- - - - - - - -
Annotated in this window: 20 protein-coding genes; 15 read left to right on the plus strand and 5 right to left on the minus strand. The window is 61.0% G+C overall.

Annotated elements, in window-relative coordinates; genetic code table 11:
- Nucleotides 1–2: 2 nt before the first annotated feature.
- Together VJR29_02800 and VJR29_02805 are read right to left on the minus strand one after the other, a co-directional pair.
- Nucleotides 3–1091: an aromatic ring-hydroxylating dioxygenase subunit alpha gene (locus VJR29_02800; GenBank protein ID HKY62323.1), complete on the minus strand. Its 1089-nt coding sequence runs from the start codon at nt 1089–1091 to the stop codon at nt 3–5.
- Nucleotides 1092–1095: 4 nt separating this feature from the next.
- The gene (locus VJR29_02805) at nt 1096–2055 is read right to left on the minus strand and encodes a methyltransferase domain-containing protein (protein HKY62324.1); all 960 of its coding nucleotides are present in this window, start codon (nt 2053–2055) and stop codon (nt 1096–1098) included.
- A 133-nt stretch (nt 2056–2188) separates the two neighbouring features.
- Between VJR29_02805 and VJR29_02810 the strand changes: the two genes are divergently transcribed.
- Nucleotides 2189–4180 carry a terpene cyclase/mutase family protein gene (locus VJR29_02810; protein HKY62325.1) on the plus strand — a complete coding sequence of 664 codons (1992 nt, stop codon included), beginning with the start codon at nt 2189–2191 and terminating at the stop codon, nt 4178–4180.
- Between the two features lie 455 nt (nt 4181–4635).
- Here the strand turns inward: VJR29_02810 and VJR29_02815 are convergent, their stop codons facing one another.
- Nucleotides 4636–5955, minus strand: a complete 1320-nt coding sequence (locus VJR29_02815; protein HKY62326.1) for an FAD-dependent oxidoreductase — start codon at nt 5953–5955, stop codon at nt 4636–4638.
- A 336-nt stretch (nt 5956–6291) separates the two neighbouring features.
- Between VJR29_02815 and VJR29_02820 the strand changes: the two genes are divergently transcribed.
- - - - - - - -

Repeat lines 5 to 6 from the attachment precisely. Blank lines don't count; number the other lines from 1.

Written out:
- Nucleotides 3–1091: an aromatic ring-hydroxylating dioxygenase subunit alpha gene (locus VJR29_02800; GenBank protein ID HKY62323.1), complete on the minus strand. Its 1089-nt coding sequence runs from the start codon at nt 1089–1091 to the stop codon at nt 3–5.
- Nucleotides 1092–1095: 4 nt separating this feature from the next.